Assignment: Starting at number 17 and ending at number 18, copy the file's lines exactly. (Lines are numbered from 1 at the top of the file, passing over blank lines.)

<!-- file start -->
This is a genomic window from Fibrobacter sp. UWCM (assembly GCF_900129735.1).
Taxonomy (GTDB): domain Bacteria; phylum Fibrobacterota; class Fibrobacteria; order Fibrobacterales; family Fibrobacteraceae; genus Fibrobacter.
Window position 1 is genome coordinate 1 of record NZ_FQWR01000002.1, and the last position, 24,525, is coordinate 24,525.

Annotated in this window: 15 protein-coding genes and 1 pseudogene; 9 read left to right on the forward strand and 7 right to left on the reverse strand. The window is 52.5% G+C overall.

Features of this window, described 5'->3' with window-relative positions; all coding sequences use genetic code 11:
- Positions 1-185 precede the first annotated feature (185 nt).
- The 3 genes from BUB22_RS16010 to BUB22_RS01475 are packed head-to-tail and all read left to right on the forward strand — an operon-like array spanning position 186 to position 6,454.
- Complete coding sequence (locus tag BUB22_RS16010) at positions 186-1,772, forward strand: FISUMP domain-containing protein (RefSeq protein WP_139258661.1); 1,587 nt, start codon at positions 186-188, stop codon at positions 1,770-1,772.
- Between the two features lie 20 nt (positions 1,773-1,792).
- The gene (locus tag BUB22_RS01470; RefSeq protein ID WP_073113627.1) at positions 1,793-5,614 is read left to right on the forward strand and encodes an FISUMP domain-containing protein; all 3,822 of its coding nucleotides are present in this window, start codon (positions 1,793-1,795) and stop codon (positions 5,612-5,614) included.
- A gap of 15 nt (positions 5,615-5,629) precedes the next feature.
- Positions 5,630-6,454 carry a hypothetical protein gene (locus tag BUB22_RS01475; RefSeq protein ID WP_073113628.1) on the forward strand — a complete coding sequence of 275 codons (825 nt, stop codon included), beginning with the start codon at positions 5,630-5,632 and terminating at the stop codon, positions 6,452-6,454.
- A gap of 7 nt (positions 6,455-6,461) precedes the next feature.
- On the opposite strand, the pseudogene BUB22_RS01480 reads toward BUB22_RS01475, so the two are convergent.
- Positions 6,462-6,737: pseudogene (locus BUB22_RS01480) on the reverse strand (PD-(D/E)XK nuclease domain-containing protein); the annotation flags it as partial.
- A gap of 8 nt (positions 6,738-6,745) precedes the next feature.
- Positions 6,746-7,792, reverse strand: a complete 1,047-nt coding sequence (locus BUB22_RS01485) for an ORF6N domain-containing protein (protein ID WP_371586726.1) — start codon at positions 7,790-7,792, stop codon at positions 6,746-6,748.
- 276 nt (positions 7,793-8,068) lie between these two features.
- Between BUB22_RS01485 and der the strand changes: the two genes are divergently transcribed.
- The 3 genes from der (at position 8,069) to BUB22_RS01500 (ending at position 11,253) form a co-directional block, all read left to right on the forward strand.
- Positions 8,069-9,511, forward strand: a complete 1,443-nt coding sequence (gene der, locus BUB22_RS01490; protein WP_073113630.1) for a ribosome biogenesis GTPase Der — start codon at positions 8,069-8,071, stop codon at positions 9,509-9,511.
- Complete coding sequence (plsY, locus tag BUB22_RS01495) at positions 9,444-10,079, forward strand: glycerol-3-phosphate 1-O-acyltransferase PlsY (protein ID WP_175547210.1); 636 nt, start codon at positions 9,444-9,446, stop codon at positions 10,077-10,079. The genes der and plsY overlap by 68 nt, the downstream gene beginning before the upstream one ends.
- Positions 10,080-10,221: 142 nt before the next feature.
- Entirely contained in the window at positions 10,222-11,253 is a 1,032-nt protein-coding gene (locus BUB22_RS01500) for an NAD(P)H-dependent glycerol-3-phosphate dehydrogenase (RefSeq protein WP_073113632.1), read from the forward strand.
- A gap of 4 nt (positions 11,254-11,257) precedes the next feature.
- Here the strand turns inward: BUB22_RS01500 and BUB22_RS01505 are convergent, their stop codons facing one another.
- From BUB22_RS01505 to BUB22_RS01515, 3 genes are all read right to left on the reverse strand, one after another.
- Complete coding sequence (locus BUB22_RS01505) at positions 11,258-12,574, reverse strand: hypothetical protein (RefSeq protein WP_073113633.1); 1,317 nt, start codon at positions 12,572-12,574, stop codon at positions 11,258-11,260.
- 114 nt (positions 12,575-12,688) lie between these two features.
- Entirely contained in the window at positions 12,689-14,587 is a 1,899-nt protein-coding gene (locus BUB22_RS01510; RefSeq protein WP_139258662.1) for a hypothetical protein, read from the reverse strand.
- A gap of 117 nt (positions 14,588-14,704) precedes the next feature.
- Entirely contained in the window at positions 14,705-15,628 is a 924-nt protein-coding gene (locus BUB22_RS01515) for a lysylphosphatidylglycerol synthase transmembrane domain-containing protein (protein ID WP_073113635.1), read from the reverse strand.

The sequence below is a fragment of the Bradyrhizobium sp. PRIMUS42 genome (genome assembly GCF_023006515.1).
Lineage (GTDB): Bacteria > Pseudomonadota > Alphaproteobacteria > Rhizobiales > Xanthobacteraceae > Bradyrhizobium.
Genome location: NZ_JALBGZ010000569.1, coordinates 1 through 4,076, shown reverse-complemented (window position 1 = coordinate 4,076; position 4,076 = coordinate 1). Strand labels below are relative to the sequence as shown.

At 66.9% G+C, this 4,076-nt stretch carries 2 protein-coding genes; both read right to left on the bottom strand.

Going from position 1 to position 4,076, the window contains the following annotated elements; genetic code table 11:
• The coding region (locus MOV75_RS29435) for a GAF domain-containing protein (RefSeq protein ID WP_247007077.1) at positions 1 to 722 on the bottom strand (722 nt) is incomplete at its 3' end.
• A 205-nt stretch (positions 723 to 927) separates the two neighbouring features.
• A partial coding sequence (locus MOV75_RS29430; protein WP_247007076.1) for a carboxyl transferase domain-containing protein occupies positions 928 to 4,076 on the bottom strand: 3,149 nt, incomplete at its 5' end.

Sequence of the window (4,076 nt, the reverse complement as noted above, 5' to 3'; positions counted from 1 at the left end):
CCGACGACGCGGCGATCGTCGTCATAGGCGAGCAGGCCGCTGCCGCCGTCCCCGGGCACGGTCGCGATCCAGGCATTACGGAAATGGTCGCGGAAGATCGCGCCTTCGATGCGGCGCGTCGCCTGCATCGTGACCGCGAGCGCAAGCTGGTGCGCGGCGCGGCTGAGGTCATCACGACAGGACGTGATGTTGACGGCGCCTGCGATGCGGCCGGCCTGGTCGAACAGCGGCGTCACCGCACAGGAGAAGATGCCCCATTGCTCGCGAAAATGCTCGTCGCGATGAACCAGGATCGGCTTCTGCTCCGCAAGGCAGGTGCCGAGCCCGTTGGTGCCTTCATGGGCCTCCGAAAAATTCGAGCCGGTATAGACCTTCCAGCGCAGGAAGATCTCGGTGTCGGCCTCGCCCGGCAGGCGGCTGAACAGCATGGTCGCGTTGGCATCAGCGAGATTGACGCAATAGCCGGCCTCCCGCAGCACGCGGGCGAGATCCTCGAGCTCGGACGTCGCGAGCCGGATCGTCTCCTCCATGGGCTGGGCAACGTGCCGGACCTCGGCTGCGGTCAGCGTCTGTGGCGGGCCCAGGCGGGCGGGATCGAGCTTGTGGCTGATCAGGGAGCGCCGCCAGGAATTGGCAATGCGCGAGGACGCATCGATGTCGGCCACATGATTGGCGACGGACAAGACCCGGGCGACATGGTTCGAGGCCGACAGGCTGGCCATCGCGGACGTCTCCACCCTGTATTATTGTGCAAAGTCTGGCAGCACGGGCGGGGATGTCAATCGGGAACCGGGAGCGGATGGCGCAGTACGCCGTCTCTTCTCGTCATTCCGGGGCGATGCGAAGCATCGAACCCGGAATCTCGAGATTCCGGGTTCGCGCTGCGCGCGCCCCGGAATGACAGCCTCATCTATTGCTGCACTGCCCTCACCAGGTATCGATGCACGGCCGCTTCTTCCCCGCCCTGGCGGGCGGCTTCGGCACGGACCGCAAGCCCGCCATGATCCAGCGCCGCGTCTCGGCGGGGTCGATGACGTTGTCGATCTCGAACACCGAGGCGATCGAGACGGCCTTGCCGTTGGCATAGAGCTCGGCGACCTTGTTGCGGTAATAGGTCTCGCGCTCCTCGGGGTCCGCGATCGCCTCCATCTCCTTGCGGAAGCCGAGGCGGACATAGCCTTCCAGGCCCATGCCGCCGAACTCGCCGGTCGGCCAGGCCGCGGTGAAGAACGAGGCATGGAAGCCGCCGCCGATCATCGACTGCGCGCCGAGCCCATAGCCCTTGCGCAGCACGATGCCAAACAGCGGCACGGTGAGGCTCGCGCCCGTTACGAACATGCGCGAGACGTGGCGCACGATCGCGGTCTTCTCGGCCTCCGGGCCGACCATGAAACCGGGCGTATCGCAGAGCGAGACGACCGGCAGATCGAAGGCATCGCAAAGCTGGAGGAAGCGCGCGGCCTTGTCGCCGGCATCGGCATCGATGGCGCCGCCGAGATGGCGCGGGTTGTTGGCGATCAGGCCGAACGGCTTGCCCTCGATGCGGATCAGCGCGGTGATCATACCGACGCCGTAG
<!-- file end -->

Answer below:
- Positions 6,746-7,792, reverse strand: a complete 1,047-nt coding sequence (locus BUB22_RS01485) for an ORF6N domain-containing protein (protein ID WP_371586726.1) — start codon at positions 7,790-7,792, stop codon at positions 6,746-6,748.
- 276 nt (positions 7,793-8,068) lie between these two features.